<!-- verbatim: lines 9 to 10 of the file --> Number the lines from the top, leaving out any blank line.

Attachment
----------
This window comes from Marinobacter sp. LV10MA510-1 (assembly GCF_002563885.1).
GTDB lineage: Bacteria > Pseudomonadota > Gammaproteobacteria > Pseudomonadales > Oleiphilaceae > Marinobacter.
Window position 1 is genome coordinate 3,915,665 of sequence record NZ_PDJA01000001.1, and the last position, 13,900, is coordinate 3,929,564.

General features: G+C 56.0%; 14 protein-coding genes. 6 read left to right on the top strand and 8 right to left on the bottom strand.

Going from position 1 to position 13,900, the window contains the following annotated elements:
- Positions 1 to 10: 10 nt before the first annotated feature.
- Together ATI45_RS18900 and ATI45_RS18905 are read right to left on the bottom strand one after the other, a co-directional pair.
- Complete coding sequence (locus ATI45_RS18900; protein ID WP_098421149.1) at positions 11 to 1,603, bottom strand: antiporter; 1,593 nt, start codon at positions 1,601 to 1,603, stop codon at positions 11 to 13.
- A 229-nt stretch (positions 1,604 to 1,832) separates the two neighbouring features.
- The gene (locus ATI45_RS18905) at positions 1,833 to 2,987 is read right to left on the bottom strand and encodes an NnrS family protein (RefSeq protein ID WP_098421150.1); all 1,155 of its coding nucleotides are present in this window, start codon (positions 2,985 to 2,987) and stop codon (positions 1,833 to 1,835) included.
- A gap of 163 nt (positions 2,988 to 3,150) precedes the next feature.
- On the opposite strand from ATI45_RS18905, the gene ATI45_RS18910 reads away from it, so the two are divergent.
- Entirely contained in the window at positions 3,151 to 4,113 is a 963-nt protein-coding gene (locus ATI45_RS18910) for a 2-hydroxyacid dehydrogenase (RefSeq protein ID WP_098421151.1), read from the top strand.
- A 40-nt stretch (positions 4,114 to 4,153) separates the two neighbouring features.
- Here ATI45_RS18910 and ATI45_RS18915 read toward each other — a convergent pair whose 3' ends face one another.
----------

- A 229-nt stretch (positions 1,604 to 1,832) separates the two neighbouring features.
- The gene (locus ATI45_RS18905) at positions 1,833 to 2,987 is read right to left on the bottom strand and encodes an NnrS family protein (RefSeq protein ID WP_098421150.1); all 1,155 of its coding nucleotides are present in this window, start codon (positions 2,985 to 2,987) and stop codon (positions 1,833 to 1,835) included.